Q&A: What percentage of modern Hebrew vocabulary is native Semitic?

73.562.
Seriously, who’s measuring, and does it matter? What’s to say what’s “native Semitic”? Does that mean original Akkadian (the antecedent to Hebrew), or Northwestern Semitic/Canaanite which it became (and which itself had many foreign influences, from the Hittites and Sea Peoples as well as Egyptian)?

Do words such as Sanhedrin (from the Greek for “Council”), avir (air), cartis (card), téatron (theatre), itztadion (stadium)—all from Greek at least a thousand years before any modern European language began to emerge—count as “native”?.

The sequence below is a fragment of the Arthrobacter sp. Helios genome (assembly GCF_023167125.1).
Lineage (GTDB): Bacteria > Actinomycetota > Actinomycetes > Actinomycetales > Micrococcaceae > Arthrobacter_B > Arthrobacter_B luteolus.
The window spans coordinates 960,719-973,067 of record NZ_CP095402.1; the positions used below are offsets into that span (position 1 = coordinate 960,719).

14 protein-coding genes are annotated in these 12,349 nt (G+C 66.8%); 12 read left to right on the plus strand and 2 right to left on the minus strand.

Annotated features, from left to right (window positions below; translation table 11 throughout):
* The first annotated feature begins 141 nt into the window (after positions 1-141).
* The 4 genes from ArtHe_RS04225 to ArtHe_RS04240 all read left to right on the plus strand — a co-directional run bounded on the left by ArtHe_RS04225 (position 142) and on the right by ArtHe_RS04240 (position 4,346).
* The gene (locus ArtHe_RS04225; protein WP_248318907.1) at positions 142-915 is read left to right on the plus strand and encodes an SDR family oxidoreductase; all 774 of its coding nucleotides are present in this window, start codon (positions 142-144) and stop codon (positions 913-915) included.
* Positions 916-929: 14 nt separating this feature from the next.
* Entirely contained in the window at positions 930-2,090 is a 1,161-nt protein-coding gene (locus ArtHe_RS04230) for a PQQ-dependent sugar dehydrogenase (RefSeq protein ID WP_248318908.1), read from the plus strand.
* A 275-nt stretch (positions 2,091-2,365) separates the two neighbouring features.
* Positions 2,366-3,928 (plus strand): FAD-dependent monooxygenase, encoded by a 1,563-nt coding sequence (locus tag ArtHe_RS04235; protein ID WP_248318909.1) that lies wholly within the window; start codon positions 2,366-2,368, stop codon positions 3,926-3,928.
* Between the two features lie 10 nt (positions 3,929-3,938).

Continue reading

Why does Greek have names for their letters such as alpha, beta, lamda?

The names of the Hebrew/Phoenician alphabet were given by the ingenious Canaanite slave(s) who first invented them some time in the 1800s BCE, possibly in Wadi El-Hol in Egypt:

wadi_el_hol-inscription-over

Detail of an inscription on a rock face in Wadi El-Hol, Egypt (near the Valley of the Kings)

Continue reading